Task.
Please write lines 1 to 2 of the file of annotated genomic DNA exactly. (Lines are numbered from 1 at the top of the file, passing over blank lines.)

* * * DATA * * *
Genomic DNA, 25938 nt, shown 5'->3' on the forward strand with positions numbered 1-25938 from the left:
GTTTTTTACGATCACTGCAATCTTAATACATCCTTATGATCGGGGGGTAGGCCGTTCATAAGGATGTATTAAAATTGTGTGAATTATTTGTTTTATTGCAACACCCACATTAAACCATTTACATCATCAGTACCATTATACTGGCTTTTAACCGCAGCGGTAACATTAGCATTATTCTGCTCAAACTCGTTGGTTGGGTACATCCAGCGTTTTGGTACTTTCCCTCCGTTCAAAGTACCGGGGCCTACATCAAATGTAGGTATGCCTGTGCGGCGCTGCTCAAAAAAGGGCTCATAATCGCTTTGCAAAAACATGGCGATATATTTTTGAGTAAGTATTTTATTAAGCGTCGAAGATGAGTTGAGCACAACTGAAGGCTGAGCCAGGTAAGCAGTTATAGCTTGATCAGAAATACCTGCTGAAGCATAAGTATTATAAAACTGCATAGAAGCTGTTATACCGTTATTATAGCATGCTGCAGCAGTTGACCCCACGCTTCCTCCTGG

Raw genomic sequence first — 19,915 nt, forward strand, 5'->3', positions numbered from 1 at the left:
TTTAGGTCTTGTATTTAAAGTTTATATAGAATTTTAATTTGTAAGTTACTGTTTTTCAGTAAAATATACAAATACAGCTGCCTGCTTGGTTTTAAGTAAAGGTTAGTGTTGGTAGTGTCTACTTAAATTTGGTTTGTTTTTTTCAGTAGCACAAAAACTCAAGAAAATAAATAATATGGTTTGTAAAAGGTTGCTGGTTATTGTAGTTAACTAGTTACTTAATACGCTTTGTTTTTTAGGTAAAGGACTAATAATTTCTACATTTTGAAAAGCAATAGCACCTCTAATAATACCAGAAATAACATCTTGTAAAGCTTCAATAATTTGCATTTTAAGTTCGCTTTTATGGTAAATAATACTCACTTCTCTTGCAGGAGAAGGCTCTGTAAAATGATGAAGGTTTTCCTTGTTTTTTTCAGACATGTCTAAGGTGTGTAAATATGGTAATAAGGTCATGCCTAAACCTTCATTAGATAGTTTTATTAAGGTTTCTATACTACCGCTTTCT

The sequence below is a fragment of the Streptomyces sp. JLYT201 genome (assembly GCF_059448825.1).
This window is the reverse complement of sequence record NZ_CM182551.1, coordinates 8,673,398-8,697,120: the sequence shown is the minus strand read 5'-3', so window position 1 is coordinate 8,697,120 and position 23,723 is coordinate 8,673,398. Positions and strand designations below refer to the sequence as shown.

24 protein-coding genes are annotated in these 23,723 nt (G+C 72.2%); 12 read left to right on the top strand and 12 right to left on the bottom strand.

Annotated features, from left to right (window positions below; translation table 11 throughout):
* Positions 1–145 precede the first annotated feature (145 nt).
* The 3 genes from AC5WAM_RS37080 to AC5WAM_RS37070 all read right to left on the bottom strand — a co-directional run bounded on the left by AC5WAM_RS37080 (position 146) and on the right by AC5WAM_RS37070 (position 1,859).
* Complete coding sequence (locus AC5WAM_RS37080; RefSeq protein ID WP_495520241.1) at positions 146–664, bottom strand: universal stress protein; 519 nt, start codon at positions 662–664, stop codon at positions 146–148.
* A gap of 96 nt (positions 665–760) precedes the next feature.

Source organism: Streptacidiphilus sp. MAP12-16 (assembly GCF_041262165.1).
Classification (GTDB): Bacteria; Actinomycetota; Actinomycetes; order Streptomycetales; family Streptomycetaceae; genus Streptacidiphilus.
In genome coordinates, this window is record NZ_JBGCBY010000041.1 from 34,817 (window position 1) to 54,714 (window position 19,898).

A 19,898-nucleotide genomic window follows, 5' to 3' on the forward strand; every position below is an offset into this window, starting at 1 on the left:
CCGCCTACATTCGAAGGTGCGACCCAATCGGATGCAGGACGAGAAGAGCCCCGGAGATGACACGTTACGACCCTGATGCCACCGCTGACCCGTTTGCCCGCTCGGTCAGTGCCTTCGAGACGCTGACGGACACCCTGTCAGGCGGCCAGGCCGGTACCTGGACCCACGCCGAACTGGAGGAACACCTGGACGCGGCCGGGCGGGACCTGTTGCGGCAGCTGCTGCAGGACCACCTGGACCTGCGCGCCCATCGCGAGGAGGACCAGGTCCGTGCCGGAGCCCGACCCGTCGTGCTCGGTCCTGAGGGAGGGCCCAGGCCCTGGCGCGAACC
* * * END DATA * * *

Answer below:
Genomic DNA, 25938 nt, shown 5'->3' on the forward strand with positions numbered 1-25938 from the left:
GTTTTTTACGATCACTGCAATCTTAATACATCCTTATGATCGGGGGGTAGGCCGTTCATAAGGATGTATTAAAATTGTGTGAATTATTTGTTTTATTGCAACACCCACATTAAACCATTTACATCATCAGTACCATTATACTGGCTTTTAACCGCAGCGGTAACATTAGCATTATTCTGCTCAAACTCGTTGGTTGGGTACATCCAGCGTTTTGGTACTTTCCCTCCGTTCAAAGTACCGGGGCCTACATCAAATGTAGGTATGCCTGTGCGGCGCTGCTCAAAAAAGGGCTCATAATCGCTTTGCAAAAACATGGCGATATATTTTTGAGTAAGTATTTTATTAAGCGTCGAAGATGAGTTGAGCACAACTGAAGGCTGAGCCAGGTAAGCAGTTATAGCTTGATCAGAAATACCTGCTGAAGCATAAGTATTATAAAACTGCATAGAAGCTGTTATACCGTTATTATAGCATGCTGCAGCAGTTGACCCCACGCTTCCTCCTGG